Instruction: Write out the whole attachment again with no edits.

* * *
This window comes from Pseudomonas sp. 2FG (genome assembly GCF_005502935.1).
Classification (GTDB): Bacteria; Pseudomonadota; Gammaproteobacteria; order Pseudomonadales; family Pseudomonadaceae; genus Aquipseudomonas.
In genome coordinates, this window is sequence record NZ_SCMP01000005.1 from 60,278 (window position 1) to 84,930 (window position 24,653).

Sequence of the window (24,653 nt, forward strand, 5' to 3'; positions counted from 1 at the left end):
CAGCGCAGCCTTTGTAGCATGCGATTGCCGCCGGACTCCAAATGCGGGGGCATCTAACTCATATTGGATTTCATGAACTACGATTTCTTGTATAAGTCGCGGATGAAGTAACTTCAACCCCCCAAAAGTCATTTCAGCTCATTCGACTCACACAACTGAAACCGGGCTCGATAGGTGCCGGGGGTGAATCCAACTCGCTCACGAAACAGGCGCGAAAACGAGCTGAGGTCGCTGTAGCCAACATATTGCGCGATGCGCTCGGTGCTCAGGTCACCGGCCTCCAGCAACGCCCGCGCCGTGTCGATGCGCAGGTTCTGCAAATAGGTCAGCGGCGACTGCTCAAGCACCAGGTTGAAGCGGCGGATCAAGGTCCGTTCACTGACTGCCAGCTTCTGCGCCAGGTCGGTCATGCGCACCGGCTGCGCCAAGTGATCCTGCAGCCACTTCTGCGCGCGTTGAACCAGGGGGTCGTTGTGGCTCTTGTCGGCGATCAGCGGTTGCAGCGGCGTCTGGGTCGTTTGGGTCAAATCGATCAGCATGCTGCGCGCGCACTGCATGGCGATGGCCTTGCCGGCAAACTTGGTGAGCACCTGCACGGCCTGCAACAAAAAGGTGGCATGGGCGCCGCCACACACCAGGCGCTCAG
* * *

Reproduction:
This window comes from Pseudomonas sp. 2FG (genome assembly GCF_005502935.1).
Classification (GTDB): Bacteria; Pseudomonadota; Gammaproteobacteria; order Pseudomonadales; family Pseudomonadaceae; genus Aquipseudomonas.
In genome coordinates, this window is sequence record NZ_SCMP01000005.1 from 60,278 (window position 1) to 84,930 (window position 24,653).

Sequence of the window (24,653 nt, forward strand, 5' to 3'; positions counted from 1 at the left end):
CAGCGCAGCCTTTGTAGCATGCGATTGCCGCCGGACTCCAAATGCGGGGGCATCTAACTCATATTGGATTTCATGAACTACGATTTCTTGTATAAGTCGCGGATGAAGTAACTTCAACCCCCCAAAAGTCATTTCAGCTCATTCGACTCACACAACTGAAACCGGGCTCGATAGGTGCCGGGGGTGAATCCAACTCGCTCACGAAACAGGCGCGAAAACGAGCTGAGGTCGCTGTAGCCAACATATTGCGCGATGCGCTCGGTGCTCAGGTCACCGGCCTCCAGCAACGCCCGCGCCGTGTCGATGCGCAGGTTCTGCAAATAGGTCAGCGGCGACTGCTCAAGCACCAGGTTGAAGCGGCGGATCAAGGTCCGTTCACTGACTGCCAGCTTCTGCGCCAGGTCGGTCATGCGCACCGGCTGCGCCAAGTGATCCTGCAGCCACTTCTGCGCGCGTTGAACCAGGGGGTCGTTGTGGCTCTTGTCGGCGATCAGCGGTTGCAGCGGCGTCTGGGTCGTTTGGGTCAAATCGATCAGCATGCTGCGCGCGCACTGCATGGCGATGGCCTTGCCGGCAAACTTGGTGAGCACCTGCACGGCCTGCAACAAAAAGGTGGCATGGGCGCCGCCACACACCAGGCGCTCAG